The x3 Lap Dock hardware is stellar on the whole, only 13mm thick, yet very solid and with good battery life (of which more later). There's a high quality 12.5" 1080p display that opens up to a full 135 degrees from the closed position, making it a doddle to get comfortable with (so many other netbooks and other solutions don't open far enough). Windows 10 (Mobile) looks particularly good on it, thanks to the tiles and straight-edged interface generally, plus the rich colours in some applications and the default Continuum wallpaper.

The other star component of the x3 Lap Dock is its keyboard, which is fabulous. It's certainly the equal of that in the best standalone laptops, with great feel and key movement, knocking spots off the latest Macbook Pro (for example). The layout is a full PC arrangement, in use it's almost indistinguishable from 'Desktop' Windows 10 when you're in an application and working away. The top key row has a full set of ancillary functions, with F1, F2, etc. being the default and you have to press the 'fn' key to activate the ancillaries. This can be a bit frustrating, especially since the latter are surely a hundred times more likely to be used than traditional Win32-style F-key assignments, especially in UWP applications here?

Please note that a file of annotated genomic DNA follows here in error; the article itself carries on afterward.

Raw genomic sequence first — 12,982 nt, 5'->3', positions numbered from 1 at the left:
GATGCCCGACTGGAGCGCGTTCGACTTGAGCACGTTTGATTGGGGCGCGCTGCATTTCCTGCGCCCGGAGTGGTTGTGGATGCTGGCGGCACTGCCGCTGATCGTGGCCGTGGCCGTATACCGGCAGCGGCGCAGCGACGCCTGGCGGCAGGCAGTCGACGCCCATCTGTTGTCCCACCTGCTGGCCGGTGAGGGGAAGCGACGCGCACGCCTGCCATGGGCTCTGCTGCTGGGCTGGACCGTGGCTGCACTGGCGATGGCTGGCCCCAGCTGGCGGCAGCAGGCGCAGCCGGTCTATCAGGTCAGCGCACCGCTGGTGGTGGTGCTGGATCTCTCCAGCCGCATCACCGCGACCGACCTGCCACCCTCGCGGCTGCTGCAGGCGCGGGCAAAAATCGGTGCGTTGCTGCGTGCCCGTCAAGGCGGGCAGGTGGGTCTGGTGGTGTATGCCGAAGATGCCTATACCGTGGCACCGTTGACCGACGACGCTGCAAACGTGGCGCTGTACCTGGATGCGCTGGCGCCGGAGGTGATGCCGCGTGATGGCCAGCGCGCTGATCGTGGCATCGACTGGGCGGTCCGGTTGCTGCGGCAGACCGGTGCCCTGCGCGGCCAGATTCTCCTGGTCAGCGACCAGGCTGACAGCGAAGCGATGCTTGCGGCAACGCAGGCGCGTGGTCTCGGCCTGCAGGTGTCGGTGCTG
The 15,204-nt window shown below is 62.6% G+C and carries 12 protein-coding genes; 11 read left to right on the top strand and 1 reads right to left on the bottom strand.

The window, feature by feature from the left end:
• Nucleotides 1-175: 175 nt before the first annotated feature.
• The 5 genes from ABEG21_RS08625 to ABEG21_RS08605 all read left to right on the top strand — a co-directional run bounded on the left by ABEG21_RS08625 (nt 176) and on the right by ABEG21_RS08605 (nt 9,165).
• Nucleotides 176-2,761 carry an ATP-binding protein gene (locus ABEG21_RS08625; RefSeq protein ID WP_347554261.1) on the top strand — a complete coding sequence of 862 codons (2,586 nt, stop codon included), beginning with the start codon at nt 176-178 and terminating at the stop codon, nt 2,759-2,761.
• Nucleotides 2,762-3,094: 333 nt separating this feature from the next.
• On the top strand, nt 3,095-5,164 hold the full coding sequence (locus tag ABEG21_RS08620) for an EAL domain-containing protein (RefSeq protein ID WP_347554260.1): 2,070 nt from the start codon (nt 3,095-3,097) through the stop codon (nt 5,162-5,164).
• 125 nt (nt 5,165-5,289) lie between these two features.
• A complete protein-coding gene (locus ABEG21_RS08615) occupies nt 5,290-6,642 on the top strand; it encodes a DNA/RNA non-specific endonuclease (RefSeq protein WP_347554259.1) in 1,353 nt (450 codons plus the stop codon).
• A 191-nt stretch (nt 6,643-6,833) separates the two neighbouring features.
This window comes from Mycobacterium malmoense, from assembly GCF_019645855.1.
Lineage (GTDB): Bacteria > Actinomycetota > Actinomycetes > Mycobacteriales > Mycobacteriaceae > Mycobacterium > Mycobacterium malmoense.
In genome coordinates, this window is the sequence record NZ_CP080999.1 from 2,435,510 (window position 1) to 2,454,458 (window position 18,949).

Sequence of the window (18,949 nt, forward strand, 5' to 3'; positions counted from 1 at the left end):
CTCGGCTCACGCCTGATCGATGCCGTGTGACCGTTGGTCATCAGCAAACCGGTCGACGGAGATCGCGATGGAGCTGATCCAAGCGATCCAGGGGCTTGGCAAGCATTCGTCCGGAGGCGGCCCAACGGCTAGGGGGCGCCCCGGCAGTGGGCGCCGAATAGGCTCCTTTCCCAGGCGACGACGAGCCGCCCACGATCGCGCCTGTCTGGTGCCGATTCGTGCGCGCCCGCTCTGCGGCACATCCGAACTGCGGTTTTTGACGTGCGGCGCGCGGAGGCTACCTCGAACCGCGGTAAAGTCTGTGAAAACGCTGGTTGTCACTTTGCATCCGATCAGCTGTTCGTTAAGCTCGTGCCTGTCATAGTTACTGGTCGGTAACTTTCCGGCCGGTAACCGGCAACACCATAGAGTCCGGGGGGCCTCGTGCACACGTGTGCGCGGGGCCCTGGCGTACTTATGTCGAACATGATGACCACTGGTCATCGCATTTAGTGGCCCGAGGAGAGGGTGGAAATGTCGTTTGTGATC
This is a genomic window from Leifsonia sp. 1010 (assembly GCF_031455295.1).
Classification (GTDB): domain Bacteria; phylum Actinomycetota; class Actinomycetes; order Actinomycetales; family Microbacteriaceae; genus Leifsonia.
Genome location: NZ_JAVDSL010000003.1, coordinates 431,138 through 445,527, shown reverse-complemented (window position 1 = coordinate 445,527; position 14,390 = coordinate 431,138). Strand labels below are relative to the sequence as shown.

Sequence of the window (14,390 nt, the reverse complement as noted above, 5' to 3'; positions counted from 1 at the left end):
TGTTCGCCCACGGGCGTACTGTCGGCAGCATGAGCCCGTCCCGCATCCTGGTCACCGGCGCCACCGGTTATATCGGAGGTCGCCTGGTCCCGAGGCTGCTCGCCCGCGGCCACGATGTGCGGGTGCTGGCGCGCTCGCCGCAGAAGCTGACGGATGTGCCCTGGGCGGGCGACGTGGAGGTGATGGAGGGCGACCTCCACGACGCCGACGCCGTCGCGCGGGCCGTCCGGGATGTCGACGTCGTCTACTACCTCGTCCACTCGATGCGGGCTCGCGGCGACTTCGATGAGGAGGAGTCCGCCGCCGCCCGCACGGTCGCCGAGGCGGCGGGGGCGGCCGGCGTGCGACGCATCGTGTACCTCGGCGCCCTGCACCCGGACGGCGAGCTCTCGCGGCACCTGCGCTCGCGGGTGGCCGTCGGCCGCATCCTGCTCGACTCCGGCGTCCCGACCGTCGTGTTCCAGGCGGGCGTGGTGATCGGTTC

Helpfully, the keyboard is also backlit when needed, with a choice of two backlight brightness levels - it's very even too, adding to the impression of quality. You do have to control the keyboard backlight yourself (via a function key toggle) - I was happy with it permanently set to the 'dim' setting, a compromise between visibility and power saving, but it's very much up to you. In daylight or a brightly lit office or train (etc.) you may not need the backlight at all.

When looking at the high price of the Lap Dock (again, of which more later), it's perhaps not surprising that really high end components have been used here by HP. So far, at least - the one fly in the ointment is the trackpad, which feels much cheaper. It's perhaps not, but the top hinged assembly and the flexible plastic used feel more at home on a much, much cheaper device. 

In fairness, the trackpad's positioning of the cursor and the positive nature of the bottom left and bottom right 'buttons'/areas has been nigh on faultless - it's perhaps telling that I'm coming from a Macbook here and these tend to have the absolute best trackpads in the business. So perhaps it's all relative - it's certainly subjective.